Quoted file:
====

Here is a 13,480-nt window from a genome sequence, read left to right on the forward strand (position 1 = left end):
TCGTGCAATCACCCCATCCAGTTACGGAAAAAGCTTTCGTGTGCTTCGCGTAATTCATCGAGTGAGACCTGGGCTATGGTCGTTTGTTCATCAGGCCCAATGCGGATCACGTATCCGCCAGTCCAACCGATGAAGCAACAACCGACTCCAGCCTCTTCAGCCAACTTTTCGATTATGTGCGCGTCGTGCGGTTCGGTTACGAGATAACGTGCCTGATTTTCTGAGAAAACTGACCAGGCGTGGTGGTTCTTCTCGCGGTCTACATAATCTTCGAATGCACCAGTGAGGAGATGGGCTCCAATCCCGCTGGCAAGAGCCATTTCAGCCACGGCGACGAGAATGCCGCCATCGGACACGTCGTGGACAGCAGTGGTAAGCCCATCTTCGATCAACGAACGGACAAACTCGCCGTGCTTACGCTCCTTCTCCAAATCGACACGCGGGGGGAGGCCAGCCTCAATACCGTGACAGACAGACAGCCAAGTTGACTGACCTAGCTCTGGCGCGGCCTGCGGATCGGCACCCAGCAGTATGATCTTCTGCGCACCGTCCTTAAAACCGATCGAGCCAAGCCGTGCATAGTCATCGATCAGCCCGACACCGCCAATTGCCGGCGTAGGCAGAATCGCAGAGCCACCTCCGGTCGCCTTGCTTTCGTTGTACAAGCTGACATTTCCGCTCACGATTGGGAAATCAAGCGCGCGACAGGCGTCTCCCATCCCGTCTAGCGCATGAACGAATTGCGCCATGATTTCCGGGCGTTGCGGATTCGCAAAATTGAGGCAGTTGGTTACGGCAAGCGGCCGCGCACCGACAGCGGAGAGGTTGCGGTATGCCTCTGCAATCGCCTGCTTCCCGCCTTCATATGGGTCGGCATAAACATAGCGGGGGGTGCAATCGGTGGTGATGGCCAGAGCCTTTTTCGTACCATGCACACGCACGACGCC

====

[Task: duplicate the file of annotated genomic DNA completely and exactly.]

Here is a 13,480-nt window from a genome sequence, read left to right on the forward strand (position 1 = left end):
TCGTGCAATCACCCCATCCAGTTACGGAAAAAGCTTTCGTGTGCTTCGCGTAATTCATCGAGTGAGACCTGGGCTATGGTCGTTTGTTCATCAGGCCCAATGCGGATCACGTATCCGCCAGTCCAACCGATGAAGCAACAACCGACTCCAGCCTCTTCAGCCAACTTTTCGATTATGTGCGCGTCGTGCGGTTCGGTTACGAGATAACGTGCCTGATTTTCTGAGAAAACTGACCAGGCGTGGTGGTTCTTCTCGCGGTCTACATAATCTTCGAATGCACCAGTGAGGAGATGGGCTCCAATCCCGCTGGCAAGAGCCATTTCAGCCACGGCGACGAGAATGCCGCCATCGGACACGTCGTGGACAGCAGTGGTAAGCCCATCTTCGATCAACGAACGGACAAACTCGCCGTGCTTACGCTCCTTCTCCAAATCGACACGCGGGGGGAGGCCAGCCTCAATACCGTGACAGACAGACAGCCAAGTTGACTGACCTAGCTCTGGCGCGGCCTGCGGATCGGCACCCAGCAGTATGATCTTCTGCGCACCGTCCTTAAAACCGATCGAGCCAAGCCGTGCATAGTCATCGATCAGCCCGACACCGCCAATTGCCGGCGTAGGCAGAATCGCAGAGCCACCTCCGGTCGCCTTGCTTTCGTTGTACAAGCTGACATTTCCGCTCACGATTGGGAAATCAAGCGCGCGACAGGCGTCTCCCATCCCGTCTAGCGCATGAACGAATTGCGCCATGATTTCCGGGCGTTGCGGATTCGCAAAATTGAGGCAGTTGGTTACGGCAAGCGGCCGCGCACCGACAGCGGAGAGGTTGCGGTATGCCTCTGCAATCGCCTGCTTCCCGCCTTCATATGGGTCGGCATAAACATAGCGGGGGGTGCAATCGGTGGTGATGGCCAGAGCCTTTTTCGTACCATGCACACGCACGACGCC